Mary Morez (1940-2004)

Mary Morez


The Wheelwright Museum of the American Indian (Santa Fe, NM) held an exhibition entitled “The Mary Morez Style: Transformations of Tradition” from October 8, 2022 – April 15, 2023.

The museum offered the following regarding her work and contributions: “Mary Morez, Navajo, was an innovative and influential figure in the Native American art field.  She is best known for synthesizing Navajo artistic traditions with modernism and semi-abstraction in what is known as the “Mary Morez Style.” A multidisciplinary creative, her work ranged from stylized paintings to realistic drawings depicting moments of daily Navajo life. She created book and record illustrations, textiles, and graphic design and was also an art consultant to the Museum of Navajo Ceremonial Art, now the Wheelwright Museum of the American Indian, and a curator at the Heard Museum in Phoenix, Arizona. Morez lived most of her life in the southwest, primarily in Phoenix. Though she was adopted into a non-Native family after suffering from childhood polio, her deep connection to her Navajo family, life, and culture are central to her art practice. Her work examines and celebrates the Navajo narrative and is intertwined with contemporary Indigenous feminist discourse.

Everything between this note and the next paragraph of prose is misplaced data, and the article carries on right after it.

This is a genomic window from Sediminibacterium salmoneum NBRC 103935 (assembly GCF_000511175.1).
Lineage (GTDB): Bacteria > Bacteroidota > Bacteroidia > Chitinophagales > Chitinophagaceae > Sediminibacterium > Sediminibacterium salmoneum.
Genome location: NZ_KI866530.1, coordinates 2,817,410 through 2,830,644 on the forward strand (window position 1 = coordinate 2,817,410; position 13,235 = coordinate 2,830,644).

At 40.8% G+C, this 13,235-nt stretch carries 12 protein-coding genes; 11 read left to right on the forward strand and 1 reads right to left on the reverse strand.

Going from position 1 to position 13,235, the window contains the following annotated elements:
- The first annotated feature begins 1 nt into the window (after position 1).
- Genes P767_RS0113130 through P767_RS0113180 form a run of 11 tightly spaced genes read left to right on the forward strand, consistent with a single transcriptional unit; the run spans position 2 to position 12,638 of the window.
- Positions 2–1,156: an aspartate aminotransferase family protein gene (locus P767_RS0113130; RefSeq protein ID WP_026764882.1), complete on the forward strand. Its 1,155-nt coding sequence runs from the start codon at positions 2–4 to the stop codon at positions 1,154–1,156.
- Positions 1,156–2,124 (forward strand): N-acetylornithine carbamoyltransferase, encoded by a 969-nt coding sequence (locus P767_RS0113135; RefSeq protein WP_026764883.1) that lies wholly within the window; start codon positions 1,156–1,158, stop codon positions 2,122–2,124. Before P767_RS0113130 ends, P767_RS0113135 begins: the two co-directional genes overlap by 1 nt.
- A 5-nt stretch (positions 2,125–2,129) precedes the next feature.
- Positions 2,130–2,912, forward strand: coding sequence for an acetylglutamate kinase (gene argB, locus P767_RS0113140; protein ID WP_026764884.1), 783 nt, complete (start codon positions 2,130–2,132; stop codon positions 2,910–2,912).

In the early 1960s, Morez received a scholarship through the Southwestern Indian Art Project (SWIAP), which profoundly influenced her artistic development. Directed by the University of Arizona Museum of Art and funded by the Rockefeller Foundation, SIWAP had an immense impact on the field, including the 1962 founding of the Institute of American Indian Arts in Santa Fe. Instructors included figures of historic importance in Native American art history, such as Lloyd Kiva New (Cherokee Nation) and Charles Loloma (Hopi). Morez and other Native art students, including Fritz Scholder (Luiseño), Michael Kabotie (Hopi), and Helen Hardin (Santa Clara Pueblo), later became central figures in their respective fields and forged a new movement that expanded and merged traditional tribal art forms with international contemporary art aesthetics.

This exhibition examined the breadth and depth of Morez’s creative output, including her leadership in transforming Native art traditions into the global contemporary art canon.””

The painting shown here was not part of the exhibition, but rather resides at the EBC.  Morez’s abstract leanings are on full display in this piece as is her penchant for creating textural elements in her work.


Mary Morez